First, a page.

More efficient against poaching through AI: dynamic real-time optimization of protected area patrols

Poaching is an acute threat to the biodiversity of terrestrial wildlife and the ecosystems that depend on them. An important intervention against this is ranger patrols to remove wire snares. Due to logistical difficulties and high costs, new strategies are needed to plan more efficient patrols.

The project aims to use AI to enable near-real-time analysis of biodiversity and patrol data and the optimization of patrols based on this. To this end, an AI model is to be developed that automatically identifies species on camera trap photos and integrates them into an automated workflow that analyzes the data. In a second workflow, patrol data is cleaned up using AI. The result of both workflows creates the basis for AI-based formal optimization of future patrols to protect biodiversity. In cooperation with local conservation organizations, the solution is being tested in Vietnam, where many endemic species are found and where there is a high risk of poaching.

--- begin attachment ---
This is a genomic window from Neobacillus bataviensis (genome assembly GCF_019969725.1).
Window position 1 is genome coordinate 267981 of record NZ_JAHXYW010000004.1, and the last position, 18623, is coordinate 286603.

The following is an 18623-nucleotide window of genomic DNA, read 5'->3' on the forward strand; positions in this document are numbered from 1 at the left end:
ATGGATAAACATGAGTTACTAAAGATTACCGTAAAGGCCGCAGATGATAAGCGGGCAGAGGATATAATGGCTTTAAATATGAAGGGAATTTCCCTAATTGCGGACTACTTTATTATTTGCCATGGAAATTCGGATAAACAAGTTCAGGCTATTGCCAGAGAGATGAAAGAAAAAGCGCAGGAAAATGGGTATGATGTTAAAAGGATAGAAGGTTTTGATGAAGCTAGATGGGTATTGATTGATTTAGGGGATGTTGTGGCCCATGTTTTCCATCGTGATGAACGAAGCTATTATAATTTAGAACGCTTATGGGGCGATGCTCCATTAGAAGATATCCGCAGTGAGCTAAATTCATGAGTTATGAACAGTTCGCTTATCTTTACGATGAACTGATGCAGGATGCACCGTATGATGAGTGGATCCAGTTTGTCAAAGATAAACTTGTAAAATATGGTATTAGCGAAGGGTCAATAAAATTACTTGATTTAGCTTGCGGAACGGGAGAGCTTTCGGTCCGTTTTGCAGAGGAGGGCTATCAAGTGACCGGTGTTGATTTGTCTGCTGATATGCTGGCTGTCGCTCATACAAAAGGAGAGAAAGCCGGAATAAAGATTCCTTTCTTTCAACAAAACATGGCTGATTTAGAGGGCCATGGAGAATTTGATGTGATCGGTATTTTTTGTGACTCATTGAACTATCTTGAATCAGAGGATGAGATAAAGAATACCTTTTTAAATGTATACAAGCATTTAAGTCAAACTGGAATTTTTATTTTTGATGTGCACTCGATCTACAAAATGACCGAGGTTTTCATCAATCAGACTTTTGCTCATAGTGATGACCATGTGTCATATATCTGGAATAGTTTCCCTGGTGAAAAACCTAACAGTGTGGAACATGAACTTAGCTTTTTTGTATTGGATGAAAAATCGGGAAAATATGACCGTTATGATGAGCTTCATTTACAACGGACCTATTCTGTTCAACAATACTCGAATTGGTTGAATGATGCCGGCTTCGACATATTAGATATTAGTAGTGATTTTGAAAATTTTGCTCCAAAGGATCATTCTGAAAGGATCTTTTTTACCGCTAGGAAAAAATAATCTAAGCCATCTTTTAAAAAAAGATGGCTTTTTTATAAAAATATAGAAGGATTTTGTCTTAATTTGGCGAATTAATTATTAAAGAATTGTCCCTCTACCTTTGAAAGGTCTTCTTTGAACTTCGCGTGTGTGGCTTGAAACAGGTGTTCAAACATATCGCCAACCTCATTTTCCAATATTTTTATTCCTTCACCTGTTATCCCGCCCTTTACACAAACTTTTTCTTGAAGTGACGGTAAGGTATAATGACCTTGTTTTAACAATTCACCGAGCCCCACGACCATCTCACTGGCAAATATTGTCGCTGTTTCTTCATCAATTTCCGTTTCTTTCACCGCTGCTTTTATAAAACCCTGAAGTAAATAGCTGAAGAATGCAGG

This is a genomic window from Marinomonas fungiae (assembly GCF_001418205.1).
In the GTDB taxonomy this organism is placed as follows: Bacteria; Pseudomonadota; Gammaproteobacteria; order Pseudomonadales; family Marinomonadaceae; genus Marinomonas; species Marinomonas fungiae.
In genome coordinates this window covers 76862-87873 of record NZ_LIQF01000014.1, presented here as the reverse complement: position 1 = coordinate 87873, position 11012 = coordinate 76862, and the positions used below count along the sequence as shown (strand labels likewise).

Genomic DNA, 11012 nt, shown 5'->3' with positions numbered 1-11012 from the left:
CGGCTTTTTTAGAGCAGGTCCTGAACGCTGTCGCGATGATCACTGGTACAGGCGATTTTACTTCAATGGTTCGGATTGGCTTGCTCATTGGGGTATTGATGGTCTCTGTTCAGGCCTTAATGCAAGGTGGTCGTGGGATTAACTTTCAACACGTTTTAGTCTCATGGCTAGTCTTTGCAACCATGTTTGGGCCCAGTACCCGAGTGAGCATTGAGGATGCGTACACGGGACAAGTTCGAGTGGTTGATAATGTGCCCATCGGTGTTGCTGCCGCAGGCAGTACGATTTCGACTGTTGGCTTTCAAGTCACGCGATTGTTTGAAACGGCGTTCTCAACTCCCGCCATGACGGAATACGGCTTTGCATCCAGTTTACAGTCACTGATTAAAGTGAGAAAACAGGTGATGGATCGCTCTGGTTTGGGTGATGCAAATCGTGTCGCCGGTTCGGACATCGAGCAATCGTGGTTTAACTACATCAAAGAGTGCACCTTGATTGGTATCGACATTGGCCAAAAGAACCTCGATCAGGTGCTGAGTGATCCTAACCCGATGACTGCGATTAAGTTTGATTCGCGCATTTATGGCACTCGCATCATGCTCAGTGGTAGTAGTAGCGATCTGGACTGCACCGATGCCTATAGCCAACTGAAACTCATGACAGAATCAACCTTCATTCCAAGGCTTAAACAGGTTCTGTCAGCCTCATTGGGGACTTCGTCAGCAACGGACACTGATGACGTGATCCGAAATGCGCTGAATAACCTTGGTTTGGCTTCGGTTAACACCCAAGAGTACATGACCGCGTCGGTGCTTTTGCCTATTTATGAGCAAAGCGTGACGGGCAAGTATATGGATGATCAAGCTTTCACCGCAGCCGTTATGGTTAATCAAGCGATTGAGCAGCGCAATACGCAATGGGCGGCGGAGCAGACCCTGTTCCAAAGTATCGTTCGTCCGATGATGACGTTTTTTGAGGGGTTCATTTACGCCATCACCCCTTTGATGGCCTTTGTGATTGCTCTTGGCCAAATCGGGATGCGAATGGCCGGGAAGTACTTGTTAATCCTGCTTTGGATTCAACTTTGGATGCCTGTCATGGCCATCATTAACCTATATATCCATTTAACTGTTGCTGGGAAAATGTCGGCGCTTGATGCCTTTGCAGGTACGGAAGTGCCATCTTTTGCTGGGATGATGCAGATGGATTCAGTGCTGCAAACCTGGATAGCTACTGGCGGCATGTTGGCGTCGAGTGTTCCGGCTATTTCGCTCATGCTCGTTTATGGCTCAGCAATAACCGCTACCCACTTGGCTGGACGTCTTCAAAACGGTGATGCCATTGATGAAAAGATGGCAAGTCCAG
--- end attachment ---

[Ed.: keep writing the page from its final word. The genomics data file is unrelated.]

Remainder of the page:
In the first phase, the project pursues the in-depth development of a concept and the preparation of an application for a second phase, which focuses on the implementation of the aforementioned objectives. In addition, initial scientific work will be carried out in the project to allow an effective and rapid entry into a possible second phase.

Project lead: Dr. Rahel Sollmann
Dr. Sollmann is a quantitative ecologist and works on the statistical modeling of wildlife monitoring data. Her focus is on hierarchical statistical approaches that combine the modeling of ecological and data collection processes.

Leibniz Institute for Zoo and Wildlife Research

Project lead: Dr. Andreas Wilting
Dr. Wilting is an evolutionary ecologist with a focus on Southeast Asian mammals. He has a particular interest in methods that can contribute to the research and protection of these species.

Leibniz Institute for Zoo and Wildlife Research